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ST elevation Myocardial infarction is a medical emergency. A variety of noncardiac conditions had been known to mimic the ECG changes that are seen in acute coronary syndrome. Although the common ECG changes that are documented with raised intracranial pressure are T inversions, prolongation of QT interval and sinus bradycardia, ST elevation or depression, arrhythmias and prominent U waves have also been recognized. However, ST elevations in association with primary intracranial tumours are rarely reported.
A 68-year-old female patient with a large left sided frontoparietal sphenoidal ridge meningioma with mass effect developed sudden onset shortness of breath while awaiting surgery. Her ECG showed ST segment elevations in the inferior leads along with reciprocal T inversions in anterior leads. The patient was treated with dual antiplatelet therapy and unfractionated heparin. The ST elevations in the ECG remained static and the cardiac Troponin assay was repeatedly negative. 2D ECHO, coronary angiogram and CT pulmonary angiography were normal. The repeat noncontract CT scan of the brain revealed two small areas of haemorrhage in the tumour.
The two mechanisms for ECG changes described in subarachnoid haemorrhage are the neurogenic stunned myocardium due to the catecholamine surge on the myocytes and stress cardiomyopathy. The same mechanisms could be the reasons for the ECG changes seen in intracranial tumours. These ECG changes could be easily misdiagnosed as acute coronary syndrome. This case emphasizes the importance of the cardiac biomarkers, 2D ECHO and coronary angiogram when confronted with such a diagnostic dilemma. Thus a more holistic analysis should be practiced in diagnosing acute coronary events in patients with intracranial pathologies to obviate a myriad of unnecessary investigations, interventions, costly treatment strategies which may well be detrimental to the patient.
Myocardial infarction (MI) is defined as a clinical or pathological event due to myocardial ischaemia causing myocardial injury or necrosis. The electrocardiogram (ECG) is the mainstay in the initial diagnosis of patients with suspected acute coronary syndrome (ACS). ST elevation myocardial infarction (STEMI) is a medical emergency, as the beneficial effects of therapy with reperfusion are greatest when performed early. But a variety of noncardiac conditions have been known to mimic the ECG changes seen in ACS. It is well recognized that certain neurological diseases present with such alterations in the ECG. The common ECG changes that are documented with raised intracranial pressure are T inversions, prolongation of QT interval and sinus bradycardia. Yet ST elevation or depression, arrhythmias, neurogenic T waves, J waves and prominent U waves have all been recognized [1–4].
However the occurrence of ST elevations in association with primary intracranial tumours is not a frequent finding in the literature. We intend to report a patient with a large meningioma presenting with ST elevations in the inferior leads on ECG with no echocardiographic (ECHO) or coronary angiographic evidence of myocardial infarction.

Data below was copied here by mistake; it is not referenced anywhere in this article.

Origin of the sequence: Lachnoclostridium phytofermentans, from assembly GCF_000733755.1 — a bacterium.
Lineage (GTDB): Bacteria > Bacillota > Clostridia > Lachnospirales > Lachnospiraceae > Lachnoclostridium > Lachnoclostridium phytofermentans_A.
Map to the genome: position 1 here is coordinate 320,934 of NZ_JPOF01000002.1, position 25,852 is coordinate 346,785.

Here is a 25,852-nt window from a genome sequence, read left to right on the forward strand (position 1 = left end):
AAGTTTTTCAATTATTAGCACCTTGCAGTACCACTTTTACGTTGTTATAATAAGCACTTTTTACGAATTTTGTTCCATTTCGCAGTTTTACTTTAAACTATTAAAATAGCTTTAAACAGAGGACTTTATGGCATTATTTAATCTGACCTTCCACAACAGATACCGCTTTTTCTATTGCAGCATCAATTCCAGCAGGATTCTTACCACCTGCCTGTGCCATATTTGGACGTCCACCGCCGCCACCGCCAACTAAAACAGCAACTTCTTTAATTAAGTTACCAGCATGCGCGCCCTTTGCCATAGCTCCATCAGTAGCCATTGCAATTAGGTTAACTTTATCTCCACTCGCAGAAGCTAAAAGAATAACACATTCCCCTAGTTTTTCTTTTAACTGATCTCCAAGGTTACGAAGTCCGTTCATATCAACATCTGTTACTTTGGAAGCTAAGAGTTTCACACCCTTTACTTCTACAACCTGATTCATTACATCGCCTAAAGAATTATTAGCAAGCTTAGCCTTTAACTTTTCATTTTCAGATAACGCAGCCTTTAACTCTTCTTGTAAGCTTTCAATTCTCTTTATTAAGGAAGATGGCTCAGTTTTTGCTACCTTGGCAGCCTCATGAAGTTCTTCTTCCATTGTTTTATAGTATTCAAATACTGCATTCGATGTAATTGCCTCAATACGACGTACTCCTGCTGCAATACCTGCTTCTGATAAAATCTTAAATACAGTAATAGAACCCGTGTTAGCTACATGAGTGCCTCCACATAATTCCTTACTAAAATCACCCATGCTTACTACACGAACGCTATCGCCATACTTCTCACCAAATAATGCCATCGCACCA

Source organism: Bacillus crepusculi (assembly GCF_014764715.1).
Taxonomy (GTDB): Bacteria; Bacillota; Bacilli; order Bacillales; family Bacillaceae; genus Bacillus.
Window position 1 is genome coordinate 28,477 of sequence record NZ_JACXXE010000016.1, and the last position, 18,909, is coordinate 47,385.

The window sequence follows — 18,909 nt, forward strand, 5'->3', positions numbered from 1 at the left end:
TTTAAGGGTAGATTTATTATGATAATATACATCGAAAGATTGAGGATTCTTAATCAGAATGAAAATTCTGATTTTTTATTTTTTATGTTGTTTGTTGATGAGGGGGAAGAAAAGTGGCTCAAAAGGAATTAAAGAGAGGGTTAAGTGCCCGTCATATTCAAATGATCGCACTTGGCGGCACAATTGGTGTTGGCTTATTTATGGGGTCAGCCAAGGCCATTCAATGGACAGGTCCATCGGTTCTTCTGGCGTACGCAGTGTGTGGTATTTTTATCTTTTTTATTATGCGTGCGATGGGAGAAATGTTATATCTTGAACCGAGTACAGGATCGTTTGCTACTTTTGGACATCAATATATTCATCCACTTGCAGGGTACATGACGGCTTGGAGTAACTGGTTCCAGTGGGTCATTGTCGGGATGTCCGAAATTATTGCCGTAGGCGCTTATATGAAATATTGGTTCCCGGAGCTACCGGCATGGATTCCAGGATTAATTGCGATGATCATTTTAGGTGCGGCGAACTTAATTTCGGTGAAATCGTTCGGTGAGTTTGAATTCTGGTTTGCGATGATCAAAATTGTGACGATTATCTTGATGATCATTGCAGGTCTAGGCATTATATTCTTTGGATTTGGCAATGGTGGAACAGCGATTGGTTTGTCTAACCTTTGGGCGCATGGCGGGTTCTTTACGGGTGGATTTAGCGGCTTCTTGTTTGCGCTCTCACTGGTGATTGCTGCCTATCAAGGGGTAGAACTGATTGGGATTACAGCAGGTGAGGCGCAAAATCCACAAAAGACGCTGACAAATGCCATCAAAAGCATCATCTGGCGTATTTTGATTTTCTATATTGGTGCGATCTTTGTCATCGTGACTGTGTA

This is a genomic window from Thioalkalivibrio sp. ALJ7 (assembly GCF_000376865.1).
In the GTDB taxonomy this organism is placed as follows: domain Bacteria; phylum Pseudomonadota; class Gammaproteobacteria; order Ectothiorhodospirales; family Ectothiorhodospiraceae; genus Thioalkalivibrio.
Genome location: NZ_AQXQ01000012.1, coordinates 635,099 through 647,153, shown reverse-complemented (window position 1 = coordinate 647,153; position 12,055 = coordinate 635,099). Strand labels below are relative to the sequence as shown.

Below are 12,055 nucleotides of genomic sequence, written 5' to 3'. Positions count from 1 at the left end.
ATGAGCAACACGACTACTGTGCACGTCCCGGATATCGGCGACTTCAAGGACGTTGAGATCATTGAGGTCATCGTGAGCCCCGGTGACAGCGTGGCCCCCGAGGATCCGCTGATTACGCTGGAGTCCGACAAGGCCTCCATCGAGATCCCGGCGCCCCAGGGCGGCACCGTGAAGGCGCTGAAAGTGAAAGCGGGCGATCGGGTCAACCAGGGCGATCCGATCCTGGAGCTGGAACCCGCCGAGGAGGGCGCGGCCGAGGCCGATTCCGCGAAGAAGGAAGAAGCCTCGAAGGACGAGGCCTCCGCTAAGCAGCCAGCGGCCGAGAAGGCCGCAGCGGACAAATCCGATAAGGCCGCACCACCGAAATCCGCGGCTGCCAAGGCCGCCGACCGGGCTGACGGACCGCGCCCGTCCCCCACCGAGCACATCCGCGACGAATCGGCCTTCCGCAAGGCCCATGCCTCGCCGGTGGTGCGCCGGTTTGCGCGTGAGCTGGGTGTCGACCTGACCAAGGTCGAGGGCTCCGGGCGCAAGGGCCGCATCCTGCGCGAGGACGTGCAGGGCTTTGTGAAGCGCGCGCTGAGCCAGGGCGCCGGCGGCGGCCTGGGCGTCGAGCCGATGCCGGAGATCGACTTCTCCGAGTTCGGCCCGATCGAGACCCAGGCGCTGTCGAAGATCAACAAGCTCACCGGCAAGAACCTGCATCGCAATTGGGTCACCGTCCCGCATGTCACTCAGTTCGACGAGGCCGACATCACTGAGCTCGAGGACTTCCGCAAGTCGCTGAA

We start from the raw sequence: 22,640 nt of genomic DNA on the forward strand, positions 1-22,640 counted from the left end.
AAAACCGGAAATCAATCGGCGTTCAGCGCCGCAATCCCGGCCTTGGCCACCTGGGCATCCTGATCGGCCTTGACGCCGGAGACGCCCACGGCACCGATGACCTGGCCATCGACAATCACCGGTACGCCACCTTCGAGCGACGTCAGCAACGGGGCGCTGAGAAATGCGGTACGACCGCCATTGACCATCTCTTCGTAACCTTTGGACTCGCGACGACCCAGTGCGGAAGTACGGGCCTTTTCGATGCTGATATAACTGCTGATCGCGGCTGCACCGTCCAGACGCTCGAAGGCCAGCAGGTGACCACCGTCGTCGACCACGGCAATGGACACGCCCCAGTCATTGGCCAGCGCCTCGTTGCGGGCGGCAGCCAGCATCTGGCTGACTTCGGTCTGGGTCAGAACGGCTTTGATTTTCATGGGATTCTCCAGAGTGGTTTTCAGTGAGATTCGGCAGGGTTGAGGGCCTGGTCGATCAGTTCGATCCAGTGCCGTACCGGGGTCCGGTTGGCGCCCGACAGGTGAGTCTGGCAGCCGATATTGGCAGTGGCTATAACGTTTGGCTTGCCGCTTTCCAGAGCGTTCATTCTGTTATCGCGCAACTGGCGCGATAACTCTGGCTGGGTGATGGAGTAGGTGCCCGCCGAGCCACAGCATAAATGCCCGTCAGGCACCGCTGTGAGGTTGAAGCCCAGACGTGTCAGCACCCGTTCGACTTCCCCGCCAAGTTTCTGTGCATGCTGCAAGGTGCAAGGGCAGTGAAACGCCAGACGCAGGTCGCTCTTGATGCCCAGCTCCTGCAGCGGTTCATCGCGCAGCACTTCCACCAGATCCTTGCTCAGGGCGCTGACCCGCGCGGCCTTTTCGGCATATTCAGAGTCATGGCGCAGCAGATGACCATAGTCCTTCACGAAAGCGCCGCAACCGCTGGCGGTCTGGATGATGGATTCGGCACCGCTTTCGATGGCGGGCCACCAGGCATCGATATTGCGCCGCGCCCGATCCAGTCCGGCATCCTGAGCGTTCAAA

A 68-year-old female patient with the background of hypertension, hypothyroidism and dyslipidaemia was diagnosed with a large left sided frontoparietal sphenoidal ridge meningioma with mass effect (Fig. (Fig.1).1). She developed sudden onset shortness of breath while she was awaiting surgery in the neurosurgical ward. There was no clear history of chest pain. She was febrile and hypoxic in the room air maintaining an oxygen saturation of 90% and had bilateral diffuse crepitations in the lungs. The CXR revealed bilateral haziness of the lung fields. White cell count, C reactive protein and Erythrocyte Sedimentation Rate (ESR) were elevated (14.85 × 109/ L; 30 mg/L; 85 mm at 1st hour respectively). She was commenced on intravenous broad spectrum antibiotics due to the suspicion of aspiration pneumonia. However an urgent ECG was done to exclude an acute coronary event and showed ST segment elevations in the inferior leads along with reciprocal T inversions in anterior leads (Fig. (Fig.2).2). Her baseline ECG on admission had been normal (Fig. (Fig.33).
Then she was taken over to our acute medical unit, in liaison with the cardiology team was given loading doses of anti platelet therapy (Aspirin 300 mg and Clopidogrel 300 mg) with Atorvastatin 40 mg and then commenced on unfractionated heparin (UFH) after three hours duration from the onset of symptoms pending the results of Troponin assay. Fibrinolytic agents were not given as they are contraindicated in the presence of intracranial tumours. UFH was given as a bolus of 5000 units followed by 700 units/ h. Surprisingly the ST elevations on the ECG were static; cardiac Troponin assay done immediately and repeated three times at 4 h, 12 h and 36 h from the onset of symptoms remained negative. The Glasgow coma scale of the patient slightly deteriorated while on UFH and she was then subjected to an urgent noncontrast CT scan of the brain which revealed two small areas of haemorrhage in the tumour (Fig. (Fig.4).4). The UFH was discontinued by the end of 12 h and a thromboelastographic (TEG) analysis was performed with the intension to revert the coagulation abnormalities. However there was no derangement in the analysis as it was done around 12 h after the cessation of UFH. An ECHO done at 36 h from the onset of initial symptoms revealed normal sized chambers with an ejection fraction of 55%, normal aortic and mitral valves. It did not show any wall motion abnormality to suggest MI. Coronary angiography done on day 5 of the event revealed only a minor coronary artery disease with mild plaques on left circumflex artery. The D dimers too became positive with a value of 10.34 mg/L. An urgent CT pulmonary angiogram performed failed to reveal evidence of pulmonary embolism.